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NE40E-M2 V800R010C10SPC500 Feature Description - LAN Access and MAN Access 01

This is NE40E-M2 V800R010C10SPC500 Feature Description - LAN Access and MAN Access

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Basic Concepts

Basic Concepts

QinQ is a technology used to expand VLAN space by adding another 802.1Q VLAN tag to a tagged 802.1Q packet. To accommodate to the ME network development, QinQ becomes diversified in its encapsulation and termination modes and is more intensely applied in service refined operation. The following describes the format of a QinQ packet, QinQ encapsulation on an interface, and QinQ termination on a sub-interface.

QinQ Packet Format

A QinQ packet has a fixed format. In the packet, another 802.1Q tag is added before an 802.1Q tag. A QinQ packet is 4–byte longer than a common 802.1Q packet.

Figure 7-2 shows 802.1Q encapsulation.

Figure 7-2 QinQ packet format

QinQ packets carry two VLAN tags when they are transmitted across a carrier network. The meanings of the two tags are described as follows:
  • Inner VLAN tag: private VLAN tag that identifies the VLAN to which a user belongs.
  • Outer VLAN tag: public VLAN tag that is assigned by a carrier to a user.

QinQ Encapsulation

QinQ encapsulation is to add another 802.1Q tag to a single-tagged packet. QinQ encapsulation is usually performed on UPE interfaces connecting to users.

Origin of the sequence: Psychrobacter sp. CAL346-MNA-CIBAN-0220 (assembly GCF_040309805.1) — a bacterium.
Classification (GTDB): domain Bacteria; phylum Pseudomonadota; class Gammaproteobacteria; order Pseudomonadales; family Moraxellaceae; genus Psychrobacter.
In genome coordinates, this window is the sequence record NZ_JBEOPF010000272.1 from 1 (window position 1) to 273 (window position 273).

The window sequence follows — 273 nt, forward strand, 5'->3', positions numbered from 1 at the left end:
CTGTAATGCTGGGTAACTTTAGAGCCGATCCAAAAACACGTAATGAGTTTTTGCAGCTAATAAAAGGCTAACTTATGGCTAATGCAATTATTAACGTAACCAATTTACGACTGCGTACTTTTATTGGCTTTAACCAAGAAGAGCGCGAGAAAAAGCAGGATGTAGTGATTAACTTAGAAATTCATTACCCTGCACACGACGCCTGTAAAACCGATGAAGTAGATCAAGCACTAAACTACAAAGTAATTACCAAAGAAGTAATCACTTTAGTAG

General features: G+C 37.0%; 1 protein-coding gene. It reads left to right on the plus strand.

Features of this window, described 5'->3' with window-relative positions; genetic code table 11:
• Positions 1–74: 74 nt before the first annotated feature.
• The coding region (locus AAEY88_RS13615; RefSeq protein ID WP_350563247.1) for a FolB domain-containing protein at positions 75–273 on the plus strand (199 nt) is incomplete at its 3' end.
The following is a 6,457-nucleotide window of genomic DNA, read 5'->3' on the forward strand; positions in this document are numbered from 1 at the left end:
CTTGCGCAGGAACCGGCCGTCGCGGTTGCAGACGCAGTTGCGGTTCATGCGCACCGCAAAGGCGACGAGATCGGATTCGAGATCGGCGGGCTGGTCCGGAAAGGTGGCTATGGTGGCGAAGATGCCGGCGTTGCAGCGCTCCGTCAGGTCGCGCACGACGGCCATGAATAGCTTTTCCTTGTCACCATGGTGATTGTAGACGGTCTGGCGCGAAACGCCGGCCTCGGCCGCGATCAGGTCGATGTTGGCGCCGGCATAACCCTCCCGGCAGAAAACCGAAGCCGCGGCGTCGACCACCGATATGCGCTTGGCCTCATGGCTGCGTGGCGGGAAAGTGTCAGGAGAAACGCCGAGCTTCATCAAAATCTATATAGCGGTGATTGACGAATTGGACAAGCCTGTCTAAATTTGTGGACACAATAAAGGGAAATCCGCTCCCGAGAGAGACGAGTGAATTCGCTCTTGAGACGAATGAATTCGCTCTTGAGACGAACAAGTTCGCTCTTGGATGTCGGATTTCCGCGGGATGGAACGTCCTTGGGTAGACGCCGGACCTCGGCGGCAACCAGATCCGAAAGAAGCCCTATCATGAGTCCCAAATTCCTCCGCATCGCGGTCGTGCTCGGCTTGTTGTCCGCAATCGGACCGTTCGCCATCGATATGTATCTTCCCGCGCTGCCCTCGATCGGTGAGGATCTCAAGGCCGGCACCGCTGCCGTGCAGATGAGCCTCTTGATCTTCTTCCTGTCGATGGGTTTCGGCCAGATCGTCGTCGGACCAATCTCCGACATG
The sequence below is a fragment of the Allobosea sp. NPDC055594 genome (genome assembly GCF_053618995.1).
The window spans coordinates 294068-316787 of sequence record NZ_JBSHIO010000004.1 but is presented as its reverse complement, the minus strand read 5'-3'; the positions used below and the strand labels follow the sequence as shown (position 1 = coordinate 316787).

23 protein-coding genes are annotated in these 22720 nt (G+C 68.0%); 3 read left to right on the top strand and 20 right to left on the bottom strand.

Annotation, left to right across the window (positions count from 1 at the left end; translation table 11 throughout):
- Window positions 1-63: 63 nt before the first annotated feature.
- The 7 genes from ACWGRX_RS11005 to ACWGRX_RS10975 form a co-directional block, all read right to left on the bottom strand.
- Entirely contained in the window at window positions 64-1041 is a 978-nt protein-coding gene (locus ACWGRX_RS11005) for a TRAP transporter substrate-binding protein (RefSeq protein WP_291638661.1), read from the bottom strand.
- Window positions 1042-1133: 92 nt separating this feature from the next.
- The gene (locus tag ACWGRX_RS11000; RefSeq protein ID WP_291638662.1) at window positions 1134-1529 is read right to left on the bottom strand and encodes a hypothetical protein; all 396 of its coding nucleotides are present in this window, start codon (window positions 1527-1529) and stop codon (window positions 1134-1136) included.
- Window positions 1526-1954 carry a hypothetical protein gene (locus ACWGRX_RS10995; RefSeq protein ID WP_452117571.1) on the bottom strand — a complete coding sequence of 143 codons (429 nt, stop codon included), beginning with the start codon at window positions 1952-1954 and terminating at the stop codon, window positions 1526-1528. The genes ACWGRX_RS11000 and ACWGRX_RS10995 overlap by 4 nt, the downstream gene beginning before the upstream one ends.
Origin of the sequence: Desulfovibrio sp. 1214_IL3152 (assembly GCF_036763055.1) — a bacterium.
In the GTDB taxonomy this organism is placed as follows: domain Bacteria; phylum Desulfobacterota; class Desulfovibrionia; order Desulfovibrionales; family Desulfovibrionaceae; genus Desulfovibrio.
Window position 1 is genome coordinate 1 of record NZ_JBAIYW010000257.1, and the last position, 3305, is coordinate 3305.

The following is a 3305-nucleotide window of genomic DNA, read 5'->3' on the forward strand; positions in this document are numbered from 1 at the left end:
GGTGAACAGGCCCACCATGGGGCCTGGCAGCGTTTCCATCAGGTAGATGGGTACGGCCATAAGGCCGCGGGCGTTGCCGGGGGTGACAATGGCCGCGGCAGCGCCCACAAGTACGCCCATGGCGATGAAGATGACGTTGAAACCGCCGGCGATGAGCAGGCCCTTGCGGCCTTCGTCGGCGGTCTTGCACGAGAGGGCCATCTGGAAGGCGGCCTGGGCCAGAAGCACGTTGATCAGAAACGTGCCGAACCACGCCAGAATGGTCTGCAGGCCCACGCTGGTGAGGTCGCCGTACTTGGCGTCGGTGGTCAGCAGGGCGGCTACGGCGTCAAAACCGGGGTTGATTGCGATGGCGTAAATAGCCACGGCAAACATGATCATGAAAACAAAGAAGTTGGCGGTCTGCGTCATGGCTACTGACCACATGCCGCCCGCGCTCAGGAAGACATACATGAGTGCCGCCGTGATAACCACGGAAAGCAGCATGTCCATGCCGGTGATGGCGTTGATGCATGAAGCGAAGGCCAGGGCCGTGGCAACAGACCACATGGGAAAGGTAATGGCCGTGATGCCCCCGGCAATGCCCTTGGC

Currently, only interface-based QinQ encapsulation is supported. Interface-based QinQ encapsulation, also known as QinQ tunneling, encapsulates packets that enter the same interface with the same outer VLAN tag. This encapsulation mode cannot flexibly distinguish between users and services.

Sub-interface for VLAN Tag Termination

In dot1q/QinQ termination, a device identifies whether a packet has one tag or two tags. The device then forwards the packet after stripping one or both tags or discards the packet.
  • After an interface receives a packet with one or two VLAN tags, the device removes the VLAN tags and forwards the packet at Layer 3. The outbound interface decides whether to add one or two VLAN tags to the packet.
  • Before an interface forwards a packet, the device adds the planned VLAN tag to the packet.

The following section describes the termination types, the VLAN tag termination sub-interfaces, and the applications of VLAN tag termination.

  • Termination type

    VLAN packets are classified into dot1q packets, which carry only one VLAN tag, and QinQ packets, which carry two VLAN tags. Accordingly, there are two VLAN tag termination modes:
    • Dot1q termination: terminates packets that carry one VLAN tag.

    • QinQ termination: terminates packets that carry two VLAN tags.

  • VLAN tag termination sub-interfaces

    Dot1q/QinQ termination is conducted on sub-interfaces.
    • Sub-interface for dot1q VLAN tag termination

      A sub-interface that terminates packets carrying one VLAN tag.

    • Sub-interface for QinQ VLAN tag termination

      A sub-interface that terminates packets carrying two VLAN tags.

      Sub-interfaces for QinQ VLAN tag termination are classified into the following types:
      • Explicit sub-interface for QinQ VLAN tag termination: The pair of VLAN tags specifies two VLANs.
      • Implicit sub-interface for QinQ VLAN tag termination: The pair of VLAN tags specifies two ranges of VLANs.
    NOTE:
    Dot1q and QinQ VLAN tag termination sub-interfaces do not support transparent transmission of packets that do not contain a VLAN tag, and discard received packets that do not contain a VLAN tag.